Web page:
- The Washington Times - Thursday, May 5, 2016

A drunken-driving checkpoint program has had to be canceled because it was deemed culturally insensitive to Hispanics.

The Oakland Police Department this week walked back plans for deploying extra DUI traffic patrols on the roads during Cinco de Mayo after a press release about the operation on a Mexican holiday was accused of stereotyping.

Law enforcement had planned on using state grant money to fund extra Driving Under the Influence traffic patrols during Thursday’s holiday, but spokeswoman Johnna Watson announced a change of plans after police drew fire from critics for putting out a news release titled “Fiesta Time or Jail Time.”

“In the United States, Cinco de Mayo has become synonymous with festive fiestas and salty margaritas. Historically, the fifth of May commemorates Mexico’s 1862 victory over France at the Battle of Puebla during the Franco-Mexican War, but present-day celebrations often lead to drunk driving — and there’s no victory in that,” the bulletin began.

“So before your first margarita, cold beer, or shot of tequila this Cinco de Mayo, make sure you have a designated sober driver or arranged another safe way home.”

The Oakland Police Department issued a statement early Tuesday apologizing for the language of the press release, which had been written by the California Office of Traffic Safety and used by other agencies across the state.

“We acknowledge that the language in the message sent was completely insensitive to the cultural holiday. We have worked extensively to build trust with all our communities and value the amazing cultures that make up the heart of our City. We are taking appropriate steps to insure that this does not happen again,” it read in part.

Later that day, Ms. Watson said Oakland Police would no longer be using state grant money to fund extra DUI patrols on Thursday.

“The decision was made that that particular operation was going to be canceled,” the spokeswoman said, according to the Bay Area News Group.

Ms. Watson failed to explain why the operation was put on hold, but she acknowledged the department received a half-dozen emails after sharing the “Fiesta Time or Jail Time” press release.

“It’s important not to lose focus that our intention is to remind everyone of public safety, and if you are going to be drinking, to designate a sober driver,” she said. “At the same time, we have to be careful about our language and not use words that can be offensive.”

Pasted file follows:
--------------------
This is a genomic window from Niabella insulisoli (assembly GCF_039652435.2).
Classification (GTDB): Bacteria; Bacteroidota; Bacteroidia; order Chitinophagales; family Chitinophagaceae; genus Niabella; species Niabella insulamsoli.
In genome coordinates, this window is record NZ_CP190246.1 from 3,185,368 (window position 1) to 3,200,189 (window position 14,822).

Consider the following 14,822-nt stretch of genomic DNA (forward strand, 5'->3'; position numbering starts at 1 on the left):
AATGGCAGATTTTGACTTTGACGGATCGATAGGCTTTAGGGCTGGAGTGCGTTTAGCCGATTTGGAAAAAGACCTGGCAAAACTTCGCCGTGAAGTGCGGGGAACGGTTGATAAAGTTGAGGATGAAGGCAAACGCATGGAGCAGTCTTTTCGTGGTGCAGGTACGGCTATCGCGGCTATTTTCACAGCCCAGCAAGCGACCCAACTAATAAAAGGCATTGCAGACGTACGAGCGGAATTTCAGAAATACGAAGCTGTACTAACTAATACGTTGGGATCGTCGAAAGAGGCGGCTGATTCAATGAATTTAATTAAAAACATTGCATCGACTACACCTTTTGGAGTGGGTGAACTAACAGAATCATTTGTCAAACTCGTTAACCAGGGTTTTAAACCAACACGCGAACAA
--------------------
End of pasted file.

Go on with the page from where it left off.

Ira Mehlman, a spokesman for the Federation for American Immigration Reform, said Thursday that, whatever might be said about the press release, canceling DUI patrols in response is “the height of absurdity in political correctness.”

“Police departments conduct these things on a lot of holidays, such as the Fourth of July, where they think people may have drinks and get behind the wheel,” he told Fox News. “This is what are police are supposed to be doing. Just because a few hyper-sensitive people get their feelings hurt shouldn’t be cause to put every motorist’s safety at risk.”

Oakland City Councilman Abel Guillen, a Mexican-American, told the San Jose Mercury News that he understood why fellow Hispanics would find the aborted DIU patrols offensive. “Not everyone celebrates that day by drinking margaritas,” he said.

But another former councilmember pointed out that Cinco de Mayo has indeed posed alcohol-based problems for the city in years past.

“Unfortunately people take advantage to open up parking lots and sell beer and cause problems,” former City Councilman Ignacio De La Fuente told Mercury News. “I guess that’s why I don’t see it as being so insensitive like other people.”

In October, the Oakland Police Department was awarded an $290,000 grant from the California Office of Traffic Safety to be used towards special enforcement activity and public-awareness efforts throughout 2016, including extra DUI checkpoints during special occasions, Bay City News reported at the time. Those funds were provided to the state through the National Highway Traffic Safety Administration, officials said.

Some of that money was used to deploy additional DUI patrols during the Christmas and New Year’s holidays, law enforcement said then.

• Andrew Blake can be reached at ablake@washingtontimes.com.

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